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Charity W. v. Saul

United States District Court, W.D. Washington, Seattle

September 19, 2019

CHARITY W., Plaintiff,
v.
ANDREW M. SAUL, Commissioner of Social Security, [1] Defendant.

          ORDER RE: SOCIAL SECURITY DISABILITY APPEAL

          MARY ALICE THEILER, UNITED STATES MAGISTRATE JUDGE

         Plaintiff proceeds through counsel in her appeal of a final decision of the Commissioner of the Social Security Administration (Commissioner). The Commissioner denied plaintiff’s application for Supplemental Security Income (SSI) after a hearing before an Administrative Law Judge (ALJ). Having considered the ALJ’s decision, the administrative record (AR), and all memoranda of record, this matter is AFFIRMED.

         FACTS AND PROCEDURAL HISTORY

         Plaintiff was born on XXXX, 1977.[2] She completed high school and two years of college, and previously worked as a security guard and child monitor. (AR 32, 48, 54-55, 236.)

         Plaintiff protectively filed an SSI application on October 16, 2015, alleging disability beginning February 15, 2012. (AR 209.) It was denied initially and on reconsideration.

         On November 2, 2017, ALJ Allen Erickson held a hearing, taking testimony from plaintiff and a vocational expert (VE). (AR 40-92.) On March 21, 2018, the ALJ issued a decision finding plaintiff not disabled from the application date through the date of the decision. (AR 15-34.)

         Plaintiff timely appealed. The Appeals Council denied plaintiff’s request for review on January 19, 2019 (AR 1), making the ALJ’s decision the final decision of the Commissioner. Plaintiff appealed this final decision of the Commissioner to this Court.

         JURISDICTION

         The Court has jurisdiction to review the ALJ’s decision pursuant to 42 U.S.C. § 405(g).

         DISCUSSION

         The Commissioner follows a five-step sequential evaluation process for determining whether a claimant is disabled. See 20 C.F.R. §§ 404.1520, 416.920 (2000). At step one, it must be determined whether the claimant is gainfully employed. The ALJ found plaintiff had not engaged in substantial gainful activity since the application date. At step two, it must be determined whether a claimant suffers from a severe impairment. The ALJ found plaintiff’s generalized anxiety disorder, agoraphobia, major depressive disorder, lumbar degenerative disc disease and degenerative joint disease, and right shoulder tendonitis severe. Step three asks whether a claimant’s impairments meet or equal a listed impairment. The ALJ found plaintiff’s impairments did not meet or equal the criteria of a listed impairment.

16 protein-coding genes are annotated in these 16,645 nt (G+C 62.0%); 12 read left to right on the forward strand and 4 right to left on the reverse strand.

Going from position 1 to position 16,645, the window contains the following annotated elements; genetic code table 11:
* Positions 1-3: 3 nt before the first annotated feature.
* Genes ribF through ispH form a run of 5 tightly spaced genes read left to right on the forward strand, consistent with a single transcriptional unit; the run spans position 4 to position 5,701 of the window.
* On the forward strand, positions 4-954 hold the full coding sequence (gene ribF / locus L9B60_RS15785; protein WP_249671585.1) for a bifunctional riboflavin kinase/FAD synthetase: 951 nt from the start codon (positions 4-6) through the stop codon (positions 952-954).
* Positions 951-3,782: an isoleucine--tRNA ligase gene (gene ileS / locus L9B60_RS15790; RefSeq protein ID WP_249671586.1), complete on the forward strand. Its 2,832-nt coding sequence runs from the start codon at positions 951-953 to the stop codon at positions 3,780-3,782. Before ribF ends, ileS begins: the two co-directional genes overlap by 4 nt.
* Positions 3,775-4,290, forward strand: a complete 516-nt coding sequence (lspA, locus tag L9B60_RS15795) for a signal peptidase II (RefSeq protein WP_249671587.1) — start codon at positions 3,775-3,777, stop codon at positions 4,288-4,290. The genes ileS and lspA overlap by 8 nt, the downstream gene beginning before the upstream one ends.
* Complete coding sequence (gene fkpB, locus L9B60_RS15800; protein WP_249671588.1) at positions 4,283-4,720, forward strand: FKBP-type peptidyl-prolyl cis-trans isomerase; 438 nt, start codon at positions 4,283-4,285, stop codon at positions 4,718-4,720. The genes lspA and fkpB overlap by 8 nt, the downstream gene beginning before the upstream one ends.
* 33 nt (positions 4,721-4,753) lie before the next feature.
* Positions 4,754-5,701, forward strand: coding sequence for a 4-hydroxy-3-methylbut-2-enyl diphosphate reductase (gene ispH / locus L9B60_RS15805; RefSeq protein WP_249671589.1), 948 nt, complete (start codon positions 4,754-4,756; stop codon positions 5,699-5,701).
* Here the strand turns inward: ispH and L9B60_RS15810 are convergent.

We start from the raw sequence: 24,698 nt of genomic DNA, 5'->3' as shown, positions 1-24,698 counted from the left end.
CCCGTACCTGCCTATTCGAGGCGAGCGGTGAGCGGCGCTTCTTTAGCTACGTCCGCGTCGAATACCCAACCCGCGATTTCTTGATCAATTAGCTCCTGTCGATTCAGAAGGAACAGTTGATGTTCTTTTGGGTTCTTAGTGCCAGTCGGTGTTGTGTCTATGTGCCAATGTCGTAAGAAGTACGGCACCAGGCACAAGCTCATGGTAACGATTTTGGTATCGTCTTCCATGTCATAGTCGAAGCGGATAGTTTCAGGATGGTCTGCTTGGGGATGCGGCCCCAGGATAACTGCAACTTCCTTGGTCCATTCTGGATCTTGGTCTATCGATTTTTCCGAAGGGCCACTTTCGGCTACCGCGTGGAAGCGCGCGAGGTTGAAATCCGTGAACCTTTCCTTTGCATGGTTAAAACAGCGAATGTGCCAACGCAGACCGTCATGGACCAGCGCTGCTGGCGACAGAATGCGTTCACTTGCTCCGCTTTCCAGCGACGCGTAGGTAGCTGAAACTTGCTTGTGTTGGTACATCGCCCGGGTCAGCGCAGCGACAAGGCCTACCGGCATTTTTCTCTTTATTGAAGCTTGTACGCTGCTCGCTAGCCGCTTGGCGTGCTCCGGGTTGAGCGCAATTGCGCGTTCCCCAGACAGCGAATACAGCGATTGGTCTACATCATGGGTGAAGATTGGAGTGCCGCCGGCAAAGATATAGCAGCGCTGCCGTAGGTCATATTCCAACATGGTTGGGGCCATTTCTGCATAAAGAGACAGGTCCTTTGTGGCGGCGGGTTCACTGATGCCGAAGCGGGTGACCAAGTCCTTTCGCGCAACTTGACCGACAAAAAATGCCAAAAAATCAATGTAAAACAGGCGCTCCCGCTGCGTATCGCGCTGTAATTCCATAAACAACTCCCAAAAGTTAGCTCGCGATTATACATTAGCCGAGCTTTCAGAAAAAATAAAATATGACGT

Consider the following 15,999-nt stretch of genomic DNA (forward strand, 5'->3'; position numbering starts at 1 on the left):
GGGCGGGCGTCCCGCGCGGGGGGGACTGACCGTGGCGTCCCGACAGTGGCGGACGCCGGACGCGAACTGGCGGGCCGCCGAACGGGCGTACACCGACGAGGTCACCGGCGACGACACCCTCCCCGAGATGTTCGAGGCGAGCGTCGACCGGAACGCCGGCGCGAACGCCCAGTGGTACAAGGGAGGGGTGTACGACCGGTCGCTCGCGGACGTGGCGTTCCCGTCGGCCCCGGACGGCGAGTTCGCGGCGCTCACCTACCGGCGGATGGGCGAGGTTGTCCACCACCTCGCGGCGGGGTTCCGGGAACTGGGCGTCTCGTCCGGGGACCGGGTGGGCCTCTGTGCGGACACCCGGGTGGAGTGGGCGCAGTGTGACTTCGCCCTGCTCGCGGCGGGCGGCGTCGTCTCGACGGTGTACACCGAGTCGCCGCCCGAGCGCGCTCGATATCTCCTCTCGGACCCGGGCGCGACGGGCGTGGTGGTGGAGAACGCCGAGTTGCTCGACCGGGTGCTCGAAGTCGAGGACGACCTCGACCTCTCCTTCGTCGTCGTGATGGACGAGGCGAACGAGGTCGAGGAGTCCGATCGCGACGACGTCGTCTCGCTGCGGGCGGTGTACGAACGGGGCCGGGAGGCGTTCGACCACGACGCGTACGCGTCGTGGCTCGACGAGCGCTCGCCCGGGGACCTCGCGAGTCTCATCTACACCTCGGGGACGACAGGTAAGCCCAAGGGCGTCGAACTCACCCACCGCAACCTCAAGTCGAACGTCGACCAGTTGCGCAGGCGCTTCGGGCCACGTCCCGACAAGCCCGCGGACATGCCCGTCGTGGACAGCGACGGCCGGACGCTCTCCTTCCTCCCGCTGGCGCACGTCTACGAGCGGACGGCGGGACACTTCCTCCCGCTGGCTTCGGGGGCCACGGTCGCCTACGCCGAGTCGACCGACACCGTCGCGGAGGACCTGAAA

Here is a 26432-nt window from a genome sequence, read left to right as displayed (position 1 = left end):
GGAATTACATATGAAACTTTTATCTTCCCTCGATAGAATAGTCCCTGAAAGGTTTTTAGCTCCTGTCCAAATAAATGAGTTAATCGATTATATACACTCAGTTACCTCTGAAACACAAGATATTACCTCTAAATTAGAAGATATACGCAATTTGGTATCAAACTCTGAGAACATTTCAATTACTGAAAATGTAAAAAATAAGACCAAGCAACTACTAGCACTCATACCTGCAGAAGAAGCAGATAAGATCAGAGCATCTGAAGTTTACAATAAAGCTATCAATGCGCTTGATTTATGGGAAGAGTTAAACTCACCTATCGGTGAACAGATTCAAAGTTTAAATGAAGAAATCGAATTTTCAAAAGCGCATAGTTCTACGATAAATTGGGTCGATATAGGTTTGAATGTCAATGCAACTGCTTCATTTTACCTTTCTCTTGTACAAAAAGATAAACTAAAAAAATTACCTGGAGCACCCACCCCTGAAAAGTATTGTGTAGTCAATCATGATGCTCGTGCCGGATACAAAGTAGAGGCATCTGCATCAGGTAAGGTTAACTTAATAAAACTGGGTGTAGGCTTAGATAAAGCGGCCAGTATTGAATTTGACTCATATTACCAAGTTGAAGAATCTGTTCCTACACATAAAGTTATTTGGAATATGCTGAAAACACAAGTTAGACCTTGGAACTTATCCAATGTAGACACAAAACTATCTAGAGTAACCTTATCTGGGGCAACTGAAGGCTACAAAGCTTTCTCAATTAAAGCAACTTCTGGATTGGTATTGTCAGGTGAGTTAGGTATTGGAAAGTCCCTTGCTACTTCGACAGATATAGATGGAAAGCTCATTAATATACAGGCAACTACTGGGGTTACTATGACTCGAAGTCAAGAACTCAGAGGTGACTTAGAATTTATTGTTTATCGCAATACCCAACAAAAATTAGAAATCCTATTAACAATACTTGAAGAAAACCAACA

If a claimant’s impairments do not meet or equal a listing, the Commissioner must assess residual functional capacity (RFC) and determine at step four whether the claimant has demonstrated an inability to perform past relevant work. The ALJ found plaintiff able to perform light work, with lifting and carrying twenty pounds occasionally and ten pounds frequently; standing and/or walking and sitting for at least six hours in an eight-hour workday; able to occasionally climb ladders, ropes, or scaffolds and crawl; able to frequently, but not continuously perform bilateral handing and fingering and to occasionally perform overhead reaching with the dominant right arm; able to tolerate occasional exposure to vibration and extremely cold temperatures; able to understand, remember, and apply short, simple instructions, while performing routine tasks, not in a fast-paced production-type environment, making only simple decisions; and able to have no more than occasional interaction with the general public and co-workers. With that assessment, the ALJ found plaintiff unable to perform past work.

         If a claimant demonstrates an inability to perform past relevant work, or has no past relevant work, the burden shifts to the Commissioner to demonstrate at step five that the claimant retains the capacity to make an adjustment to work that exists in significant levels in the national economy. With the assistance of the VE, the ALJ found plaintiff capable of performing other jobs, such as work as a lab sample carrier, garment sorter, and mail clerk.

         This Court’s review of the ALJ’s decision is limited to whether the decision is in accordance with the law and the findings supported by substantial evidence in the record as a whole. See Penny v. Sullivan, 2 F.3d 953, 956 (9th Cir. 1993). Accord Marsh v. Colvin, 792 F.3d 1170, 1172 (9th Cir. 2015) (“We will set aside a denial of benefits only if the denial is unsupported by substantial evidence in the administrative record or is based on legal error.”) Substantial evidence means more than a scintilla, but less than a preponderance; it means such relevant evidence as a reasonable mind might accept as adequate to support a conclusion. Magallanes v. Bowen, 881 F.2d 747, 750 (9th Cir. 1989). If ...


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